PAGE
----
I'm going to get in trouble for this post. I know a lot of writers who have written wine books, and none of them are on this list.
It's not the top 10 wine books of the year, or the most important wine books. It's just 9 wine books I really enjoyed reading. They'll make good gifts and if you haven't read them, it's about time.
There aren't any general guides to wine. After you know a certain amount about wine, those cease being fun to read. I might give them a favorable review, but I wouldn't dream about being on a long international flight with just that book to keep me company. I do feel that way about all of these books with one exception, which I'll note.
In alphabetical order:
The Billionaire's Vinegar
There's a fascinating cast of characters in this true story of wine counterfeiting. It's not just the forger Hardy Rodenstock; we also spend time with wine expert Michael Broadbent, who certified some of Rodenstock's fakes, and even meet critics like Jancis Robinson who praised them. Broadbent sued publisher Random House for defamation of character in Britain, which has very anti-author libel laws. Random House settled, paid damages, and removed the book from the UK market, but the book was not edited. Movie rights were optioned and Brad Pitt was originally lined up to star, but he walked away and it's still stuck in development. I wonder who he would have played: Rodenstock the counterfeiter? Bill Koch, who finances Tea Party causes when he's not paying to investigate wine fraud? I'd like to see Pitt play a bottle of wine.
The Botanist and the Vintner
A terrific true story of the fight in the 1870s to save wine grapes from the very real threat of being wiped off most of the planet by a new, deadly and apparently unstoppable biological threat. Just figuring out that the culprit was phylloxera was hard enough, because by the time a vine looked dead, the tiny insects had moved on. And then, with a huge cash prize from the French government on offer, scientists raced to figure out its 18-stage life cycle in order to find some way to kill it. You know what? They still haven't. British author Christy Campbell takes you back to those panicked times when people thought fine wine was disappearing forever.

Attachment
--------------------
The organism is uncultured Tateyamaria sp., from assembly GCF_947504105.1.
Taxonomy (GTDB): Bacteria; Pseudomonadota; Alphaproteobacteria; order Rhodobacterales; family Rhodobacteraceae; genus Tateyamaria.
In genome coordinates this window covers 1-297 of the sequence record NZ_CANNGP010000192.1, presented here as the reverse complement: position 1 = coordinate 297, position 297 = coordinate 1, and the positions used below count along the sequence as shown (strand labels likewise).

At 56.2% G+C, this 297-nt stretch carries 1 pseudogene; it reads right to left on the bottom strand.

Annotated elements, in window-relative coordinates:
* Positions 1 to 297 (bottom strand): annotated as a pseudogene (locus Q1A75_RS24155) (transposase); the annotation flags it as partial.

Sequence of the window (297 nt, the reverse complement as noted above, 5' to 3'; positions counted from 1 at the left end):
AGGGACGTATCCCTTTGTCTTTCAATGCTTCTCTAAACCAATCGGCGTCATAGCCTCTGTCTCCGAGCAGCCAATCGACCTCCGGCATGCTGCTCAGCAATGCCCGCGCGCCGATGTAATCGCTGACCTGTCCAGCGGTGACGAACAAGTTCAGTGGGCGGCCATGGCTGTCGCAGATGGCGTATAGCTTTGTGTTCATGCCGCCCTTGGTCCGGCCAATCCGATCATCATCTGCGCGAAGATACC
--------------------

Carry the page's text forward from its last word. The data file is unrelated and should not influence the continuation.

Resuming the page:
Wednesday, December 4, 2013
I discovered what appears to be a 50-50 split on the topic.
Now granted, these are my readers, and not the general population of the US. The poll size is actually large enough to project; I've seen Presidential opinion surveys with fewer people polled.
My readership is, as a group, more passionate and knowledgeable about wine than the general US. I'm not sure which way a larger US poll would go. My guess is that it would tilt toward Yes, because my readers know and care more about wine origins, and while 70% of the wine sold in this country is American, I'll bet that percentage is lower for my readers (there's another poll for next year.) But I don't know.
I do know this -- there aren't many 50-50 divides on wine issues. We often have a passionate minority vs. a less interested majority: the 100-point scale, alcohol level, organic and natural wine issues come to mind.
But this is an issue where you don't need to know any science or background or even anything about wine. It's a simple question, and a Yes or No answer. You can fudge it by taking out the word "only," but in that case I think you'll get over 95% Yes answers.
So here's something to be thankful for: a new issue to argue about! About time too; aren't you tired of reading people bickering about the impact of social media on wine sales? Folks, you've got a year to prepare your arguments for the next round in this debate. Let's revisit this next November. In the meantime, hey, how 'bout that 100-point scale?